Despite its failure to credit Yashica Dutt and one questionable casting choice, Made in Heaven, gets a lot right. The series skilfully taps into individual subjectivities while commenting on societal norms
A still from the Amazon Prime Video series Made in Heaven. Pic/Youtube
Was I the only viewer that felt very unconvinced by the casting decision in the first episode of the second season of ‘Made in Heaven’? The character, Sarina, faces regular jibes from her mother and her to-be mother-in-law because she is allegedly dark-skinned. However, on screen, in my opinion, she totally ‘passed’ as fair, and I couldn’t detect any difference between her complexion and the others. The lead protagonist, Tara did often seem darker, but Sarina blended in with the rest. Was the series hoping to explore how even white-passing Indian skin can interpreted as not fair enough? I’ve been feeling very confused about it. More so because my skin is undoubtedly dark. I could never ‘pass’ as white. And I have felt discriminated because of it all my life. So, it rang somewhat shallow to me, this casting decision. I wanted to empathise with the character who is being told what to wear and how to lighten her skin so she doesn’t stand out, even though she is the bride, but I found I couldn’t. I had my own limitations.
I’m only two episodes in. Thankfully, the second felt a lot more solid. In fact, watching it I felt amazed at the directors’ and writers’ ability to juggle so many compelling storylines over the narrative arc of a little-over-60-minute span. Of course, I am processing the series’ failure to credit Yashica Dutt, the author of the landmark memoir, ‘Coming Out as Dalit’ as the inspiration for one of the most celebrated episodes. I am aware that it isn’t news that Dalit intellectual women are often robbed of their labour. I’m hoping that the producers and directors will make that right. And I am also learning from the immense grace with which Dutt called them out for their erasure of her life experiences. I cannot even imagine what it must be like to somehow see their life so closely reflected on screen but positioned in a way that invisibilises them from the equation. It would be a pity if this was left unaddressed, because, apart from this grievous error and despite the questionable casting decision in the first episode, there is so much that the series gets right.
There is so much subtlety and nuance in minor scenes, like in the second episode, when Tara is visiting her mother and you witness her restraint when she observes her mother talking to their domestic worker. I totally related to that moment, because I have been to the homes of many upper-class people and have seen them talk to their hired help in much the same way. It attests to the insidious nature of casteism, how invested Indian society is in preserving hierarchies, in believing that because we pay financially vulnerable people to work for us, we somehow own them. Or how Karan has to navigate a complex relationship with his abusive mother who is still trying to emotionally manipulate him into heteronormativity. I know people who have had that experience.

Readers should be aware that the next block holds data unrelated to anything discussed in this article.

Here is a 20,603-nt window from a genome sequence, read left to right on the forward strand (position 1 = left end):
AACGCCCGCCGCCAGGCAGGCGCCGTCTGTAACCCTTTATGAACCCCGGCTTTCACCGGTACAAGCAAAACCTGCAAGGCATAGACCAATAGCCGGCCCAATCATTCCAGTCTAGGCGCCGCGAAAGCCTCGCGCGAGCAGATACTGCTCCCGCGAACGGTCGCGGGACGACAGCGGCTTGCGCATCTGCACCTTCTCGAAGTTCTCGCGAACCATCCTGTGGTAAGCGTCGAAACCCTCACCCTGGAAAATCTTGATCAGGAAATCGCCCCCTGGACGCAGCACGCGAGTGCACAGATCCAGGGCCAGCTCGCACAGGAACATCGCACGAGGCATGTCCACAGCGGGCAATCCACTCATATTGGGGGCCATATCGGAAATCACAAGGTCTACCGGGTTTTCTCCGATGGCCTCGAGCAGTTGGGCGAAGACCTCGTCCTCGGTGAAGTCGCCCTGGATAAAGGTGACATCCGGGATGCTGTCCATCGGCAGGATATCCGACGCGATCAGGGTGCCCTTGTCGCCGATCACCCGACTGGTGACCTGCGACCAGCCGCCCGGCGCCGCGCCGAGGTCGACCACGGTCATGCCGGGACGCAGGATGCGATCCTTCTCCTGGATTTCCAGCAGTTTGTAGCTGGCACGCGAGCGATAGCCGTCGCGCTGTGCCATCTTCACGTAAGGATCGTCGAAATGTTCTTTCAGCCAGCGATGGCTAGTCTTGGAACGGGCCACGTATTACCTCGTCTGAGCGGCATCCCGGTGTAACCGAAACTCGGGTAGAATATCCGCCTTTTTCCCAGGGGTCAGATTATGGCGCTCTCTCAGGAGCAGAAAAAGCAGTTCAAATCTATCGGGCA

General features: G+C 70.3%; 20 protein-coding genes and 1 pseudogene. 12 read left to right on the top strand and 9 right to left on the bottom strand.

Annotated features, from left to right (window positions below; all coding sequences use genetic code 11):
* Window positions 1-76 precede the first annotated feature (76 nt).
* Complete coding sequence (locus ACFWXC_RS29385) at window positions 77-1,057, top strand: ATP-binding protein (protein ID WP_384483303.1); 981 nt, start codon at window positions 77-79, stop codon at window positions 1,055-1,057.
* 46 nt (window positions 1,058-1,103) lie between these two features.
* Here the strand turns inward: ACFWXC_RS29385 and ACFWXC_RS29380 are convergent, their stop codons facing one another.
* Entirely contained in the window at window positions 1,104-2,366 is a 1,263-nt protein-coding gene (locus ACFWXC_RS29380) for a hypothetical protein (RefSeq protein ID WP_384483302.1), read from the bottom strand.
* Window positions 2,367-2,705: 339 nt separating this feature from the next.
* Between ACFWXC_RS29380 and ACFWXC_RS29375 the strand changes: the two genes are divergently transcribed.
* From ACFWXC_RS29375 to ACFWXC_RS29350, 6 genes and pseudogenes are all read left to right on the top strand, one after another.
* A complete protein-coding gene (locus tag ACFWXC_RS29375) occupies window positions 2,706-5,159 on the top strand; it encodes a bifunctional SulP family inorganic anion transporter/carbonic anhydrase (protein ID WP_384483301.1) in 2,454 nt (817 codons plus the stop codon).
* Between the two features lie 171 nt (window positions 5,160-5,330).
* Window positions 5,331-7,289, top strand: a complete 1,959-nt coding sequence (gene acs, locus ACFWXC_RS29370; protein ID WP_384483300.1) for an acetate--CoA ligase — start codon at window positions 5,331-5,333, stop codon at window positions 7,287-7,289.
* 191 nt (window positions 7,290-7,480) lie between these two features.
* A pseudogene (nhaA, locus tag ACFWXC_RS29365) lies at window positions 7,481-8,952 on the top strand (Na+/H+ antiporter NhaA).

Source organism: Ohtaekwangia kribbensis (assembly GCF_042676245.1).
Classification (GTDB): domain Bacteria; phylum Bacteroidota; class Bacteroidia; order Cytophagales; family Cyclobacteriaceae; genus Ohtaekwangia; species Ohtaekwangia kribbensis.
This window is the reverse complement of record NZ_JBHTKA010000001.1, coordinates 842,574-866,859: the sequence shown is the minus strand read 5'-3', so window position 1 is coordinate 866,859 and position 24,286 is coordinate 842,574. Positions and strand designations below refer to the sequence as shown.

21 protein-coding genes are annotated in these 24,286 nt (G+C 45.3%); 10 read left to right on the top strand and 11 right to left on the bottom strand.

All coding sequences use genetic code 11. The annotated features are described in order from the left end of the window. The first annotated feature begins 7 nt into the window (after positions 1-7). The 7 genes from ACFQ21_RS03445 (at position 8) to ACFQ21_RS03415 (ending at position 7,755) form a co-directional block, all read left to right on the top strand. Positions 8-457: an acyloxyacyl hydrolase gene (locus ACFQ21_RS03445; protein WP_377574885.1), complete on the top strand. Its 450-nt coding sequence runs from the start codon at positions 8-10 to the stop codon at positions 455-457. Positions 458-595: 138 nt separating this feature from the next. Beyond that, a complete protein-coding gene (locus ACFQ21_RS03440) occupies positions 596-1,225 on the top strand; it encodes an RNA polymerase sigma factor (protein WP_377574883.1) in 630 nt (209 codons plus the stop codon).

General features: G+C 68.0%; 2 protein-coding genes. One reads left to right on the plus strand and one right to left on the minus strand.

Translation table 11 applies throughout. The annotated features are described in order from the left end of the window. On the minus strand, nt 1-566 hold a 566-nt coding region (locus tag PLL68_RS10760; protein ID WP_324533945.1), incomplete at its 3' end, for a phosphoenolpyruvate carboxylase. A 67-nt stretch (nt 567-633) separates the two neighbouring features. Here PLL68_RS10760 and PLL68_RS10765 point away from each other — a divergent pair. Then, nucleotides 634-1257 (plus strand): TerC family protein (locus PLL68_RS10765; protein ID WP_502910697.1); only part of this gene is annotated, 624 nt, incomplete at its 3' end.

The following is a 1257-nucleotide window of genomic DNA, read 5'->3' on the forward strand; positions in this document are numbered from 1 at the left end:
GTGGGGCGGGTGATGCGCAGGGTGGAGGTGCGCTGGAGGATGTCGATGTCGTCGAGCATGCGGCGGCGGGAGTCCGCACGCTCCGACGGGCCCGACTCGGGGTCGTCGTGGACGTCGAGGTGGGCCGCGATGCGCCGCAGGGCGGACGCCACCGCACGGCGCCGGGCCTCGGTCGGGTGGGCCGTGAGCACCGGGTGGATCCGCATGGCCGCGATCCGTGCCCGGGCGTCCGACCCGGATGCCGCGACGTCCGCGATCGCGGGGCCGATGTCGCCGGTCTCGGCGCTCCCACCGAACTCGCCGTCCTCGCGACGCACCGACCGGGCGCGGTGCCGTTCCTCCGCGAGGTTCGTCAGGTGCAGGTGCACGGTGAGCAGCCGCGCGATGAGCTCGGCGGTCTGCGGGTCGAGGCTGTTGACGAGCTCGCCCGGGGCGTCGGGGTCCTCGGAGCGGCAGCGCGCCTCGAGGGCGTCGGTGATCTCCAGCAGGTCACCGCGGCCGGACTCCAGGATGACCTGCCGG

The second episode introduces us to Meher, played so exquisitely by Trinetra Haldar Gummaraju, who I learned is a doctor and debut actor. I like how her presence as a new production manager had been foreshadowed in the first episode, and then we see her, and she seems to hold herself with so much dignity. I like that the trans nature of her identity was not over-emphasised. It is drawn attention to when she has a horrible experience while out on a date, but doesn’t come across as tokenistic. I already feel deeply invested in her trajectory. I’ve seen brief instances, from various articles, of some of the lines she delivers through the series, and they seem incredibly well-written. We need more trans characters played by trans people on mainstream television, particularly in India. This inclusion feels powerful.
What remained with me after the second episode was how each character was depicted as someone with a history of abuse, mirroring the pervasive toxicity that infests our daily lives because of Brahmanical patriarchy. Privilege protects no one from the contagious nature of such oppression. Everyone is a victim. Some just happen to be victims who can afford pink champagne.
It’s not an easy watch. Many little moments have the potential to trigger and undo your sense of ease. I like that the series goes into these deeply uncomfortable places, tapping into individual subjectivities while commenting on societal norms and expectations. I find the monologues at the end a bit too sappy, or cliché, but I look past it, just as I do all the product placement that is anything but subtle. Is it quality television, yes? Does it contain the promise of advancing transformative change? Possibly. Some reviewers have critiqued its preachiness. But I think it’s about time that we had a mainstream series that takes an informed stand and gets more right than wrong. I’ve a couple of episodes left, and I am sure it’ll be a bumpy ride, but for the moment, I am grateful to follow its course.
Deliberating on the life and times of Everywoman, Rosalyn D’Mello is a reputable art critic and the author of A Handbook For My Lover. She tweets @RosaParx
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The views expressed in this column are the individual’s and don’t represent those of the paper.